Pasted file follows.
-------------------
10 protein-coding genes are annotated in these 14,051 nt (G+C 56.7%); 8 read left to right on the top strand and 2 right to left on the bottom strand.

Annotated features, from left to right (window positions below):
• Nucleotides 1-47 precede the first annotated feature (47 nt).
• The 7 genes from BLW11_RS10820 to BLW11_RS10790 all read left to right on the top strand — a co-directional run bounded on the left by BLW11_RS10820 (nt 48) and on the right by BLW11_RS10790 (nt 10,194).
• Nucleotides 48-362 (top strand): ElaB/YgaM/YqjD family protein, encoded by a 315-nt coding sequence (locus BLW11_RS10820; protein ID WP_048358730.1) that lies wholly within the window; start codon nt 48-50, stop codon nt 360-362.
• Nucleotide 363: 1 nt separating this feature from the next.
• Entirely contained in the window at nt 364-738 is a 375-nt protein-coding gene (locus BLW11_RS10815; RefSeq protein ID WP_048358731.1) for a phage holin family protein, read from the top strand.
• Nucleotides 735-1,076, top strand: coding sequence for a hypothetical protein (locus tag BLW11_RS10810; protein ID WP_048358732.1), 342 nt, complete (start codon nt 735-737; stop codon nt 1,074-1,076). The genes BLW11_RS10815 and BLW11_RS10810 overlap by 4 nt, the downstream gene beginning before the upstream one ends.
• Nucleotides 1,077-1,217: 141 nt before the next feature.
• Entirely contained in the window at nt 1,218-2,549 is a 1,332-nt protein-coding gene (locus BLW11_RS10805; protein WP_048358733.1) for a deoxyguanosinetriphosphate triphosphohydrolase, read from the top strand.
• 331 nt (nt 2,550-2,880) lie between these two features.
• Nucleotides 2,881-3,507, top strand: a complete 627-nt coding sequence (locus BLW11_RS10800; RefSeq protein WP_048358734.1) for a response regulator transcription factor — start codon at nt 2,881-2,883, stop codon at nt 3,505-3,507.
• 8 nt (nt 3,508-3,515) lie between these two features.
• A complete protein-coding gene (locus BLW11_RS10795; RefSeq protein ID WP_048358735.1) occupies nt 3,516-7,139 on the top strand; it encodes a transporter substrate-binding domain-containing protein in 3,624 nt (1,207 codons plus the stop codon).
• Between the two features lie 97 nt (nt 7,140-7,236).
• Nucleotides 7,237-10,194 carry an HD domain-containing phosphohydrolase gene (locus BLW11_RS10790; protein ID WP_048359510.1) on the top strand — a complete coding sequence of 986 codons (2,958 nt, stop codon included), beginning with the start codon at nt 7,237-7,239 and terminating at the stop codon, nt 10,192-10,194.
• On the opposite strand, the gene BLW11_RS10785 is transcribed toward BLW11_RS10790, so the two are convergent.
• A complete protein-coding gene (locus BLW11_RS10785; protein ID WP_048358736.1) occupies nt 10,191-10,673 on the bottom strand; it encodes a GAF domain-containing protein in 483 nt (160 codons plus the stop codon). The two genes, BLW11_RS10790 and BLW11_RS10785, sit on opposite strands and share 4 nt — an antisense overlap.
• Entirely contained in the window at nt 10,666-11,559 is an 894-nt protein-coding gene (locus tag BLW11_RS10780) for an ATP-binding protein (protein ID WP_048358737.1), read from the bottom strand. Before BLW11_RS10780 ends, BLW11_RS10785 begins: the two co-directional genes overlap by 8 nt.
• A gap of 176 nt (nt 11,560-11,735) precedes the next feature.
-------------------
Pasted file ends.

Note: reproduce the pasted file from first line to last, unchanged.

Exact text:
10 protein-coding genes are annotated in these 14,051 nt (G+C 56.7%); 8 read left to right on the top strand and 2 right to left on the bottom strand.

Annotated features, from left to right (window positions below):
• Nucleotides 1-47 precede the first annotated feature (47 nt).
• The 7 genes from BLW11_RS10820 to BLW11_RS10790 all read left to right on the top strand — a co-directional run bounded on the left by BLW11_RS10820 (nt 48) and on the right by BLW11_RS10790 (nt 10,194).
• Nucleotides 48-362 (top strand): ElaB/YgaM/YqjD family protein, encoded by a 315-nt coding sequence (locus BLW11_RS10820; protein ID WP_048358730.1) that lies wholly within the window; start codon nt 48-50, stop codon nt 360-362.
• Nucleotide 363: 1 nt separating this feature from the next.
• Entirely contained in the window at nt 364-738 is a 375-nt protein-coding gene (locus BLW11_RS10815; RefSeq protein ID WP_048358731.1) for a phage holin family protein, read from the top strand.
• Nucleotides 735-1,076, top strand: coding sequence for a hypothetical protein (locus tag BLW11_RS10810; protein ID WP_048358732.1), 342 nt, complete (start codon nt 735-737; stop codon nt 1,074-1,076). The genes BLW11_RS10815 and BLW11_RS10810 overlap by 4 nt, the downstream gene beginning before the upstream one ends.
• Nucleotides 1,077-1,217: 141 nt before the next feature.
• Entirely contained in the window at nt 1,218-2,549 is a 1,332-nt protein-coding gene (locus BLW11_RS10805; protein WP_048358733.1) for a deoxyguanosinetriphosphate triphosphohydrolase, read from the top strand.
• 331 nt (nt 2,550-2,880) lie between these two features.
• Nucleotides 2,881-3,507, top strand: a complete 627-nt coding sequence (locus BLW11_RS10800; RefSeq protein WP_048358734.1) for a response regulator transcription factor — start codon at nt 2,881-2,883, stop codon at nt 3,505-3,507.
• 8 nt (nt 3,508-3,515) lie between these two features.
• A complete protein-coding gene (locus BLW11_RS10795; RefSeq protein ID WP_048358735.1) occupies nt 3,516-7,139 on the top strand; it encodes a transporter substrate-binding domain-containing protein in 3,624 nt (1,207 codons plus the stop codon).
• Between the two features lie 97 nt (nt 7,140-7,236).
• Nucleotides 7,237-10,194 carry an HD domain-containing phosphohydrolase gene (locus BLW11_RS10790; protein ID WP_048359510.1) on the top strand — a complete coding sequence of 986 codons (2,958 nt, stop codon included), beginning with the start codon at nt 7,237-7,239 and terminating at the stop codon, nt 10,192-10,194.
• On the opposite strand, the gene BLW11_RS10785 is transcribed toward BLW11_RS10790, so the two are convergent.
• A complete protein-coding gene (locus BLW11_RS10785; protein ID WP_048358736.1) occupies nt 10,191-10,673 on the bottom strand; it encodes a GAF domain-containing protein in 483 nt (160 codons plus the stop codon). The two genes, BLW11_RS10790 and BLW11_RS10785, sit on opposite strands and share 4 nt — an antisense overlap.
• Entirely contained in the window at nt 10,666-11,559 is an 894-nt protein-coding gene (locus tag BLW11_RS10780) for an ATP-binding protein (protein ID WP_048358737.1), read from the bottom strand. Before BLW11_RS10780 ends, BLW11_RS10785 begins: the two co-directional genes overlap by 8 nt.
• A gap of 176 nt (nt 11,560-11,735) precedes the next feature.